Key Definitions

The Proposed BABA Regulatory Guidance provides definitions for “iron or steel products,” “manufactured products,” and “construction materials.” The proposed language explains what “produced in the United States” means in the context of each of the three categories, as discussed below.  OMB seeks public comments on the definitions in the proposed regulatory language that could inform how these and other terms are defined or applied in any final rule. 

Determining Cost Of Components For Manufactured Products

As currently drafted, the Proposed BABA Regulatory Guidance would use the definition of “cost of components” in the Federal Acquisition Regulations (“FAR”).  Specifically, OMB proposes adopting the following rules for determining the cost of components for manufactured products:

To determine “whether the cost of components for manufactured products is greater than 55 percent of the total cost of all components, use the following definitions:

(a) For components purchased by the manufacturer, the acquisition cost, including transportation costs to the place of incorporation into the end product (whether or not such costs are paid to a domestic firm), and any applicable duty (whether or not a duty-free entry certificate is issued); or

(b) For components manufactured by the manufacturer, all costs associated with the manufacture of the component, including transportation costs as described in paragraph (a) of this section, plus allocable overhead costs, but excluding profit.  Cost of components does not include any costs associated with the manufacture of the end product.”

OMB’s notice telegraphs the high likelihood for a significant number of public comments on this proposal because the language is limited to “components purchased by the manufacturer” or “components manufactured by the manufacturer.”  OMB is requesting comments on whether this provision should refer to “the ‘manufacturer’ or some other entity” that is involved in the procurement transaction (i.e., the contractor).  Affected companies who want to ensure that the regulatory guidance is clear and provides workable tests should consider filing comments on this important aspect of the proposal.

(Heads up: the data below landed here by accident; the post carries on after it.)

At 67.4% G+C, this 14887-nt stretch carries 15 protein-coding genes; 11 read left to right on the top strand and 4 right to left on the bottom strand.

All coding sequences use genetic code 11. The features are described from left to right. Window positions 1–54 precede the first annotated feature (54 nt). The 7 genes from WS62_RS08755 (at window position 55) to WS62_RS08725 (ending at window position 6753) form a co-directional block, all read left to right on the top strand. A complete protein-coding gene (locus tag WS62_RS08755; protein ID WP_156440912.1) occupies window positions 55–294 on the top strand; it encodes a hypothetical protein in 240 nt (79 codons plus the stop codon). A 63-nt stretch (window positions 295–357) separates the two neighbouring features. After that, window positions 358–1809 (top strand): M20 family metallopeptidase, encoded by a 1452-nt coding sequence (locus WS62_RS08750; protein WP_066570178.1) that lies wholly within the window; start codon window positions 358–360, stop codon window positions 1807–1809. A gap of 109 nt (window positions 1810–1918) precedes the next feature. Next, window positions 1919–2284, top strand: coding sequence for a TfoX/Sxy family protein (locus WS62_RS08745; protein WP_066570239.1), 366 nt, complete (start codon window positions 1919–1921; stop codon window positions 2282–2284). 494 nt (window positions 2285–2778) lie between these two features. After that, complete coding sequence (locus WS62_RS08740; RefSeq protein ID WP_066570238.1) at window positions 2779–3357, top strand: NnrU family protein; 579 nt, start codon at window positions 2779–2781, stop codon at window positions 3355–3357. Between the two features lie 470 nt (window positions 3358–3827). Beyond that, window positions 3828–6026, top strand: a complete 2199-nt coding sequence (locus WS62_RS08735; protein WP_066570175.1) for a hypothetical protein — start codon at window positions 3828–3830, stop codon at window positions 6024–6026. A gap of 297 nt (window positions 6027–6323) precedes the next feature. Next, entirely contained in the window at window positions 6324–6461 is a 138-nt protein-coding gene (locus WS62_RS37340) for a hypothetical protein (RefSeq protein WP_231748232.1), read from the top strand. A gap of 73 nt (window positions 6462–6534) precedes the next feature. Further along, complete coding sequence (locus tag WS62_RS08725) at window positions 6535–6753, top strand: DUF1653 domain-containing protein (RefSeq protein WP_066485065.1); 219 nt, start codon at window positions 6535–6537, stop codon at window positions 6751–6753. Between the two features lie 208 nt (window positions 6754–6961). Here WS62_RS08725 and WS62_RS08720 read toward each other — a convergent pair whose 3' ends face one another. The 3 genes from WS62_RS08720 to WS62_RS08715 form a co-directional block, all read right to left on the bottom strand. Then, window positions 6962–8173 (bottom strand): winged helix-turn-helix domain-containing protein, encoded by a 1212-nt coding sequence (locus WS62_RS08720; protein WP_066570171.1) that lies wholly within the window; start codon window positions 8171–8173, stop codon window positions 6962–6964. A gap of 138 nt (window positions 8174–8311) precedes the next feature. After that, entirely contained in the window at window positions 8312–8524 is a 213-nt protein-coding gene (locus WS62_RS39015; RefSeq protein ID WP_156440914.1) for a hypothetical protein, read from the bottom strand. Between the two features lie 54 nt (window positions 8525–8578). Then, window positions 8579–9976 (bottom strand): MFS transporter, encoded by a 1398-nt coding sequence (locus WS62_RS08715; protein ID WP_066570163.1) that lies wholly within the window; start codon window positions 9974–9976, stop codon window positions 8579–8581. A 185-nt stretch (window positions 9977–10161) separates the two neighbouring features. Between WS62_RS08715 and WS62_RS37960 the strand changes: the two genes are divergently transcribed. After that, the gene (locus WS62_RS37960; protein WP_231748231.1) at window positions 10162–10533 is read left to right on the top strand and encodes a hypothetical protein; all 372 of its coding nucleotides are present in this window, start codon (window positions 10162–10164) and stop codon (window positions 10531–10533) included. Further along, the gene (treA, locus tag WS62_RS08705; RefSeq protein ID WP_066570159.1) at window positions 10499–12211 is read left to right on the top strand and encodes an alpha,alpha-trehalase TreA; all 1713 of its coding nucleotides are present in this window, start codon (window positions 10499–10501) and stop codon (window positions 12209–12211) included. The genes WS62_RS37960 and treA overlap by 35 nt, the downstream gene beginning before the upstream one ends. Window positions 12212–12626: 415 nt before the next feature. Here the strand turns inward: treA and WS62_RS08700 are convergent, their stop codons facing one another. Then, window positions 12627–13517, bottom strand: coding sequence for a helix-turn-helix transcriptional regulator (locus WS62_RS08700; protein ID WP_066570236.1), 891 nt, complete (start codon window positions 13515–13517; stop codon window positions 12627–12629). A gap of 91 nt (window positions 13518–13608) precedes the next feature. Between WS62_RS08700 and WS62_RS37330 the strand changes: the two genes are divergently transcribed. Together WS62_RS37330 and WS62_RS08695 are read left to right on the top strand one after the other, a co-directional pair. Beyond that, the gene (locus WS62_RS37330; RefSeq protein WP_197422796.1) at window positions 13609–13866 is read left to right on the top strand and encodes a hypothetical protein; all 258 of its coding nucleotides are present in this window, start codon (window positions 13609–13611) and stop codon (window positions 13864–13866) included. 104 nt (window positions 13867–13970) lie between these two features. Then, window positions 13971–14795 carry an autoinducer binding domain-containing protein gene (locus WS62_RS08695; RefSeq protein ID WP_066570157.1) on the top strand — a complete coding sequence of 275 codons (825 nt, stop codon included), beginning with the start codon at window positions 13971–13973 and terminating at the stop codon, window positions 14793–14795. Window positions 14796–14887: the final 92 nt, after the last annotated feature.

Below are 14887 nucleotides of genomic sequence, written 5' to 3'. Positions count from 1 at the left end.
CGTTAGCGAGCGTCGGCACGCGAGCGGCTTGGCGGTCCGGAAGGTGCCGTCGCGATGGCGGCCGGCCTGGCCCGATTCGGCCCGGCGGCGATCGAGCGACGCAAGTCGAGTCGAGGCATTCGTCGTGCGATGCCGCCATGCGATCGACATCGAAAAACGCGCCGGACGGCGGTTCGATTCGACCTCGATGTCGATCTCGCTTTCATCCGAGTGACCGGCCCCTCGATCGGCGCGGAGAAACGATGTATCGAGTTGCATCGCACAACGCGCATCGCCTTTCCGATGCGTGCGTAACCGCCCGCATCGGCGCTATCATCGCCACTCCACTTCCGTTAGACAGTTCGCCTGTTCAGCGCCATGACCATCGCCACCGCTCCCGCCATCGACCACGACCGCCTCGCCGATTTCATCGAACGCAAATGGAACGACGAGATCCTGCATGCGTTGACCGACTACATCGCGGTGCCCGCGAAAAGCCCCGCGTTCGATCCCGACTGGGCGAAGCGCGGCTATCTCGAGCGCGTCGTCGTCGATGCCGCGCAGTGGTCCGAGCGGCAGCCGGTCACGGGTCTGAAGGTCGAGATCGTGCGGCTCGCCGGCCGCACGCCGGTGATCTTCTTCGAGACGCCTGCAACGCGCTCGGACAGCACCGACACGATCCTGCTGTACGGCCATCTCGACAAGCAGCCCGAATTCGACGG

“Produced In The United States” Standards For Construction Material

Proposed section 184.6 discusses domestic manufacturing process standards for construction material (including: non-ferrous metals, plastic and polymer-based products, composite building materials, glass, fiber optic cable, optical fiber, lumber, and drywall) to be considered “produced in the United States.”  OMB seeks comments on how to implement any final definition of the key terms such as “composite building materials” and “fiber optic cable” and whether additional standards should be issued for other categories of construction material such as “coatings,” “brick,” and “engineered wood products.”

Regulatory Provisions On Waivers And Exemptions